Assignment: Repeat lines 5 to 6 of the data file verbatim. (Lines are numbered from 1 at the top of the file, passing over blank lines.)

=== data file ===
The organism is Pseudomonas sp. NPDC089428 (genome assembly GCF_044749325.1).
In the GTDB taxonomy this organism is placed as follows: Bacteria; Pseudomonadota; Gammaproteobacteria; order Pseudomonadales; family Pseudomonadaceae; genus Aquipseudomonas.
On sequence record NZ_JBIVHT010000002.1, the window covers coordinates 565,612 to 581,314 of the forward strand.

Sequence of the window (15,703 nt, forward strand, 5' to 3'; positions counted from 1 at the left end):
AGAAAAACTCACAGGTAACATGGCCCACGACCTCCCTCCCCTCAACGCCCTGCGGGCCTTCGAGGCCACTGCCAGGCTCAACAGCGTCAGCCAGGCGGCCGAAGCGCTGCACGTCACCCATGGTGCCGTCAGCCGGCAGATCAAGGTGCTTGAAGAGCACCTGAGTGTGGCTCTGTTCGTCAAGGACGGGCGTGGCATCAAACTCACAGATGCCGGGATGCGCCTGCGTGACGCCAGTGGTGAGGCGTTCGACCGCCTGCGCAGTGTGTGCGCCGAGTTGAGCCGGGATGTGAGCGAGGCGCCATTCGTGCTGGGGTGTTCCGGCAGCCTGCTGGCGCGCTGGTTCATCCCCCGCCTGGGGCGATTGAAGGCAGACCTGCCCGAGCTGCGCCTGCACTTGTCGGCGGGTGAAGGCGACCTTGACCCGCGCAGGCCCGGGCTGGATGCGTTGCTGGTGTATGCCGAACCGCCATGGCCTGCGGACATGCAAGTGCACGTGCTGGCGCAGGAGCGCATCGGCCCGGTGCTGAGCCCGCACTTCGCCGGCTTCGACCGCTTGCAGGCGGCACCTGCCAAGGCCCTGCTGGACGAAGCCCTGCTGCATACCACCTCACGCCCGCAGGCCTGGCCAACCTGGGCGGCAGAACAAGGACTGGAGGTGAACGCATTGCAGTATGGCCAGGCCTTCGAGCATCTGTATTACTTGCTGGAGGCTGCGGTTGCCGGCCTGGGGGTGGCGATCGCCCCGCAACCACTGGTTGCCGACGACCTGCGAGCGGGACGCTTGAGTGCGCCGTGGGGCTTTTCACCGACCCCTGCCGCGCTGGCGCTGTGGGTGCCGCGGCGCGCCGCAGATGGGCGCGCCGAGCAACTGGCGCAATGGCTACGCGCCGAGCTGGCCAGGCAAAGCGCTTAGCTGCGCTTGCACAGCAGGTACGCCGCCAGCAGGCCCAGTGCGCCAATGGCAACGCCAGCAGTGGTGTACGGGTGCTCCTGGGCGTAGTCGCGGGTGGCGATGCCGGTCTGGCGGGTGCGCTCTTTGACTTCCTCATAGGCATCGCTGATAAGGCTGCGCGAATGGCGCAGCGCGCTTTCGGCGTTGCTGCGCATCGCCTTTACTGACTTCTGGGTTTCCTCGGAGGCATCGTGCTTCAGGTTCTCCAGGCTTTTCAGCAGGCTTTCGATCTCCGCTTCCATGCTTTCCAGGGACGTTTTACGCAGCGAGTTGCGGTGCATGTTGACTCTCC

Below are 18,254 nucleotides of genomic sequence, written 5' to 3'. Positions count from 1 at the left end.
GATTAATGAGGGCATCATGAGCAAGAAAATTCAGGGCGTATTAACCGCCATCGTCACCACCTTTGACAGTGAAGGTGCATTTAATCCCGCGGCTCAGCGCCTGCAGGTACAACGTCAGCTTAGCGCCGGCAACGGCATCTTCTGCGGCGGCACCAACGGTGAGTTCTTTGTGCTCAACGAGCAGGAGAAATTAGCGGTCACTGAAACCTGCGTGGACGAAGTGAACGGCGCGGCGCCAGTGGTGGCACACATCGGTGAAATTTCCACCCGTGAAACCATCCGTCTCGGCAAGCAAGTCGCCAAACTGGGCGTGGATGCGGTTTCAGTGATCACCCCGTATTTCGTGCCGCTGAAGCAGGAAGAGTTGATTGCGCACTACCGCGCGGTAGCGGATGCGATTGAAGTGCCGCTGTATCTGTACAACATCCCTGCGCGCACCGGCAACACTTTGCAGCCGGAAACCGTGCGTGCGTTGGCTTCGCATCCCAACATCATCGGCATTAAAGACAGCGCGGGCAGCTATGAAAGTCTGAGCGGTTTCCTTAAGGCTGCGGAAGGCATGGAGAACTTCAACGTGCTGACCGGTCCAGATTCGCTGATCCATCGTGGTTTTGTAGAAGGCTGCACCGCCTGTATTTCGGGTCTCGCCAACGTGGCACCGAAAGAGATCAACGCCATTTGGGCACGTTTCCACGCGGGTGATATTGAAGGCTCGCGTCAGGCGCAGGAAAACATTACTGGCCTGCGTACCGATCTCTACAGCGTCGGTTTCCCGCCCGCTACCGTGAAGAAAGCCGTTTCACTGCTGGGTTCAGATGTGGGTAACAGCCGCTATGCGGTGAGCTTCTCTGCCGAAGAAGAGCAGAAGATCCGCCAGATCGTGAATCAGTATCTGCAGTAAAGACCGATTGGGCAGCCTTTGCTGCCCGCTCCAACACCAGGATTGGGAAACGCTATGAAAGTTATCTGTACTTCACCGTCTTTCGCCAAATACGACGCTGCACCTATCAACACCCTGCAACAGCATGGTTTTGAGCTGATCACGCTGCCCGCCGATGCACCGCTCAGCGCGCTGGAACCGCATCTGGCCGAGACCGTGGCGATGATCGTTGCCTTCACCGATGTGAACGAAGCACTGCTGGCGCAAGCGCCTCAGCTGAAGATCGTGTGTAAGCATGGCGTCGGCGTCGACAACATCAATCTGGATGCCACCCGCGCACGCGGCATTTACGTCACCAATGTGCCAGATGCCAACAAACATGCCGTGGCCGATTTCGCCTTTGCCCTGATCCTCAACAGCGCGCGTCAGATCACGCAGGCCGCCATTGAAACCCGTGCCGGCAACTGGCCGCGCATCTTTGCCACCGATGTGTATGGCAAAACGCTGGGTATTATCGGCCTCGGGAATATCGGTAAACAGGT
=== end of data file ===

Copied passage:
AGAAAAACTCACAGGTAACATGGCCCACGACCTCCCTCCCCTCAACGCCCTGCGGGCCTTCGAGGCCACTGCCAGGCTCAACAGCGTCAGCCAGGCGGCCGAAGCGCTGCACGTCACCCATGGTGCCGTCAGCCGGCAGATCAAGGTGCTTGAAGAGCACCTGAGTGTGGCTCTGTTCGTCAAGGACGGGCGTGGCATCAAACTCACAGATGCCGGGATGCGCCTGCGTGACGCCAGTGGTGAGGCGTTCGACCGCCTGCGCAGTGTGTGCGCCGAGTTGAGCCGGGATGTGAGCGAGGCGCCATTCGTGCTGGGGTGTTCCGGCAGCCTGCTGGCGCGCTGGTTCATCCCCCGCCTGGGGCGATTGAAGGCAGACCTGCCCGAGCTGCGCCTGCACTTGTCGGCGGGTGAAGGCGACCTTGACCCGCGCAGGCCCGGGCTGGATGCGTTGCTGGTGTATGCCGAACCGCCATGGCCTGCGGACATGCAAGTGCACGTGCTGGCGCAGGAGCGCATCGGCCCGGTGCTGAGCCCGCACTTCGCCGGCTTCGACCGCTTGCAGGCGGCACCTGCCAAGGCCCTGCTGGACGAAGCCCTGCTGCATACCACCTCACGCCCGCAGGCCTGGCCAACCTGGGCGGCAGAACAAGGACTGGAGGTGAACGCATTGCAGTATGGCCAGGCCTTCGAGCATCTGTATTACTTGCTGGAGGCTGCGGTTGCCGGCCTGGGGGTGGCGATCGCCCCGCAACCACTGGTTGCCGACGACCTGCGAGCGGGACGCTTGAGTGCGCCGTGGGGCTTTTCACCGACCCCTGCCGCGCTGGCGCTGTGGGTGCCGCGGCGCGCCGCAGATGGGCGCGCCGAGCAACTGGCGCAATGGCTACGCGCCGAGCTGGCCAGGCAAAGCGCTTAGCTGCGCTTGCACAGCAGGTACGCCGCCAGCAGGCCCAGTGCGCCAATGGCAACGCCAGCAGTGGTGTACGGGTGCTCCTGGGCGTAGTCGCGGGTGGCGATGCCGGTCTGGCGGGTGCGCTCTTTGACTTCCTCATAGGCATCGCTGATAAGGCTGCGCGAATGGCGCAGCGCGCTTTCGGCGTTGCTGCGCATCGCCTTTACTGACTTCTGGGTTTCCTCGGAGGCATCGTGCTTCAGGTTCTCCAGGCTTTTCAGCAGGCTTTCGATCTCCGCTTCCATGCTTTCCAGGGACGTTTTACGCAGCGAGTTGCGGTGCATGTTGACTCTCC

Below are 18,254 nucleotides of genomic sequence, written 5' to 3'. Positions count from 1 at the left end.